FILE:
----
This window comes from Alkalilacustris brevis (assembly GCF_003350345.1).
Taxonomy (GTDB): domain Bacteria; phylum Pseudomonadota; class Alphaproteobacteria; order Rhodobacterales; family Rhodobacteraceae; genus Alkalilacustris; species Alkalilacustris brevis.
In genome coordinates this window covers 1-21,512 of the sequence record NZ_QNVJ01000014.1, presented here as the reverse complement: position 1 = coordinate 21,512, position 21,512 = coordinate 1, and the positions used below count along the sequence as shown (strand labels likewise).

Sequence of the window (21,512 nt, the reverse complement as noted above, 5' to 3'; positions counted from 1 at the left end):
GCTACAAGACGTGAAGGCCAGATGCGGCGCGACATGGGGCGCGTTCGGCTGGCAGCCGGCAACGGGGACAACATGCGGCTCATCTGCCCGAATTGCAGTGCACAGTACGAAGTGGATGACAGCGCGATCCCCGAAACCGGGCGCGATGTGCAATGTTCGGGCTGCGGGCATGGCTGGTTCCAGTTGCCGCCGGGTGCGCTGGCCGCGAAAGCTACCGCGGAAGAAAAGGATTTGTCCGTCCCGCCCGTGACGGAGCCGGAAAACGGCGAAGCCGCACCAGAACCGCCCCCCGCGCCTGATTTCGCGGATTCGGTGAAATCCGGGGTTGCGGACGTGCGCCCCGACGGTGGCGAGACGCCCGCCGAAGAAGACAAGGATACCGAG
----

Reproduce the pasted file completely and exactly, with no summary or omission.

This window comes from Alkalilacustris brevis (assembly GCF_003350345.1).
Taxonomy (GTDB): domain Bacteria; phylum Pseudomonadota; class Alphaproteobacteria; order Rhodobacterales; family Rhodobacteraceae; genus Alkalilacustris; species Alkalilacustris brevis.
In genome coordinates this window covers 1-21,512 of the sequence record NZ_QNVJ01000014.1, presented here as the reverse complement: position 1 = coordinate 21,512, position 21,512 = coordinate 1, and the positions used below count along the sequence as shown (strand labels likewise).

Sequence of the window (21,512 nt, the reverse complement as noted above, 5' to 3'; positions counted from 1 at the left end):
GCTACAAGACGTGAAGGCCAGATGCGGCGCGACATGGGGCGCGTTCGGCTGGCAGCCGGCAACGGGGACAACATGCGGCTCATCTGCCCGAATTGCAGTGCACAGTACGAAGTGGATGACAGCGCGATCCCCGAAACCGGGCGCGATGTGCAATGTTCGGGCTGCGGGCATGGCTGGTTCCAGTTGCCGCCGGGTGCGCTGGCCGCGAAAGCTACCGCGGAAGAAAAGGATTTGTCCGTCCCGCCCGTGACGGAGCCGGAAAACGGCGAAGCCGCACCAGAACCGCCCCCCGCGCCTGATTTCGCGGATTCGGTGAAATCCGGGGTTGCGGACGTGCGCCCCGACGGTGGCGAGACGCCCGCCGAAGAAGACAAGGATACCGAG